Real estate syndications can provide a low-risk investment with steady returns, dividends, and appreciation, drawing interest from a wide range of investors. However, with investment minimums of $50,000 or more, it can be challenging to identify the capital required to participate.
Below are the most common sources of capital for commercial real estate ventures.
Cash on Hand: Whether you choose to park funds in a CD (certificate of deposit), high yield savings account, money market, or money market mutual fund, these accounts grant you liquidity and easy access to cash reserves.
Tax-Advantaged Accounts (IRA and 401k): Retirement accounts often represent your largest investment balances. You consistently contribute a percentage of income to the company 401k or retirement plan throughout your working life. The tax-free nature accelerates account growth, often leading to significant balances to use in retirement.
Changing jobs often results in rolling over balances into an IRA, offering the same tax benefits as an employer-sponsored account. In most cases, you cannot withdraw money without penalty until you reach 59 ½. And even then, you may face taxation on withdrawals, limiting your ability to access these funds.
The workaround is a self-directed IRA, which allows you to roll over qualified IRA or 401k balances while retaining the tax benefits. A self-directed IRA permits alternative investments like commercial real estate syndications without forfeiting the tax advantages of your current retirement scheme.
To avoid the UBIT (Unrelated Business Income Tax) on the gains leveraged by the debt portion of the syndication investment you can set-up and invest using a solo401K.
Borrow from 401K or Employer Retirement Account: Regular contributions to a current 401k or employer-sponsored account make it more difficult to access funds, even if you want to use it for investment purposes.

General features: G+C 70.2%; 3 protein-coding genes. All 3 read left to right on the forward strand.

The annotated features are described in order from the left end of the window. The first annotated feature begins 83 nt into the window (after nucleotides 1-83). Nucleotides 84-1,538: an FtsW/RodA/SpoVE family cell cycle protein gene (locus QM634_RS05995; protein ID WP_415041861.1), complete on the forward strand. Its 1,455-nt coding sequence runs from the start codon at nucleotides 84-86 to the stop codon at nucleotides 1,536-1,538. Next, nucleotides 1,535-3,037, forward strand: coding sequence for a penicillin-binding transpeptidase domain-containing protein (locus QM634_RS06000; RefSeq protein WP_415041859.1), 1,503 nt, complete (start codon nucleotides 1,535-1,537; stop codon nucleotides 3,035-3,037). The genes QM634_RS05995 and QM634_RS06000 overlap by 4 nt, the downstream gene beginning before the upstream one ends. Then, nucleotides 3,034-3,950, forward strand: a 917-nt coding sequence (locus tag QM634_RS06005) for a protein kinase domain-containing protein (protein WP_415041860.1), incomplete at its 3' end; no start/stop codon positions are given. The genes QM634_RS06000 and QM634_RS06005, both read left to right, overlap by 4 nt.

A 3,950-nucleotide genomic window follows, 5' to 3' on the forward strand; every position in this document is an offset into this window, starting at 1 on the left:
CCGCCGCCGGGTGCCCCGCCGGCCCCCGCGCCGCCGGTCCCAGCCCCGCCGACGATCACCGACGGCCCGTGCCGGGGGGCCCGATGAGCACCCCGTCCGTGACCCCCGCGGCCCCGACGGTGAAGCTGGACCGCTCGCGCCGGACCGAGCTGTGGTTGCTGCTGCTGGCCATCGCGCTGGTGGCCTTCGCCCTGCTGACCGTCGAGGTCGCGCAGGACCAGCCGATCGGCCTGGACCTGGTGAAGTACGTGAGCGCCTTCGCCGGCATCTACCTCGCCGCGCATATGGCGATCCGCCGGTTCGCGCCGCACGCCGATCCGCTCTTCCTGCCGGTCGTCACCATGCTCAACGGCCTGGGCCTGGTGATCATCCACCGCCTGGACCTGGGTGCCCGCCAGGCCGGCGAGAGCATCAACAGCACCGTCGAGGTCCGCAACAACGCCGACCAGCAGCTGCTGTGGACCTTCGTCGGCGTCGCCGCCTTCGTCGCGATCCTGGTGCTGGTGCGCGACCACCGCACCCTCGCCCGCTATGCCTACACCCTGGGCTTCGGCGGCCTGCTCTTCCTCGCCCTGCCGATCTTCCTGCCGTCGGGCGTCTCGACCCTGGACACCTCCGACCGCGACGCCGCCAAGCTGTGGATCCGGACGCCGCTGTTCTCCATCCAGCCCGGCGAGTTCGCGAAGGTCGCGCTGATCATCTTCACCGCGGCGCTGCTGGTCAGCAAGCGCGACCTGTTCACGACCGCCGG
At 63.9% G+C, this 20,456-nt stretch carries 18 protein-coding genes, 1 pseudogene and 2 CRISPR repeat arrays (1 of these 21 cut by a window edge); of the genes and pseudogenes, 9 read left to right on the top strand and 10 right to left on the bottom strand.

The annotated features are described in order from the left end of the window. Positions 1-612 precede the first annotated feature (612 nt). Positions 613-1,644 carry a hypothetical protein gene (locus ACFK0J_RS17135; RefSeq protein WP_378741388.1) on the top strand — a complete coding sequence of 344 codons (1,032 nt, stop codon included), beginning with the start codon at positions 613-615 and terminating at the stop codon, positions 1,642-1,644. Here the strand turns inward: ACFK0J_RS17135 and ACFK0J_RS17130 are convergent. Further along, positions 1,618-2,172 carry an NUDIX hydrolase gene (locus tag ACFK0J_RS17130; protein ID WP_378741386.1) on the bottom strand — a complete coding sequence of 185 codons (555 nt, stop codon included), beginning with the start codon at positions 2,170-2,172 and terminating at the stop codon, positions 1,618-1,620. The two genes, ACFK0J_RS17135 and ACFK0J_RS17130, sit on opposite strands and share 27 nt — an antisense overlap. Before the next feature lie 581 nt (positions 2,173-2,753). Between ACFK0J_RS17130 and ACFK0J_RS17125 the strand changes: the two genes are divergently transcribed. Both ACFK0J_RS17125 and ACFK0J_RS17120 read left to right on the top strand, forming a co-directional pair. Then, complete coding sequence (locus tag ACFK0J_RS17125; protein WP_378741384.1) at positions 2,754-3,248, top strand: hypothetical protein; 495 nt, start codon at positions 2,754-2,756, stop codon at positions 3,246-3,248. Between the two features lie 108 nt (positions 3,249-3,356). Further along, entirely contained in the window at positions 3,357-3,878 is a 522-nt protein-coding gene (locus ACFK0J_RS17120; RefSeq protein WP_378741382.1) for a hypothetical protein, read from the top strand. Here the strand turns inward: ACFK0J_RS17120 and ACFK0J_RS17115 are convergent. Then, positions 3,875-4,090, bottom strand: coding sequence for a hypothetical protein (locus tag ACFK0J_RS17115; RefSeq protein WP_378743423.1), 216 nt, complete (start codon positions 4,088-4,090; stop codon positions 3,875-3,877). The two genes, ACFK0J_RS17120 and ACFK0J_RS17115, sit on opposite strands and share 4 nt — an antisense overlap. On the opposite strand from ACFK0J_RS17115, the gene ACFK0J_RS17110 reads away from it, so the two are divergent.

Borrowing from your 401k for a commercial real estate investment could be an acceptable option. The IRS allows you to borrow up to $50,000 from qualified accounts without losing the tax benefits.
Home Equity Loan or Line of Credit: Rising home prices also mean more equity in your home. Home equity loans or lines of credit can give you affordable access to money for quality investments.
Lenders typically permit loans up to 80% of the home’s value. They calculate your available equity using the home’s current value and multiplying it by the maximum equity offered. For example, if the value of your home is $500,000, the lender could allow you to leverage up to $400,000 (80%). Assuming your current mortgage has a balance of $250,000, the lender would likely approve a $150,000 loan or line of credit.
To qualify, you must complete the underwriting process, which includes a property valuation and an assessment of your creditworthiness. The process can take two weeks to two months, depending on the lender.
1031 Exchange allows you to defer taxes when selling an investment property. While it does not provide funds for the initial investment, it could help you convert the investment into bigger deals. As long as you remain in “like-kind” assets, you can defer taxes through a 1031 exchange.
If you are interested in commercial real estate investments, you can learn more about the syndication process here.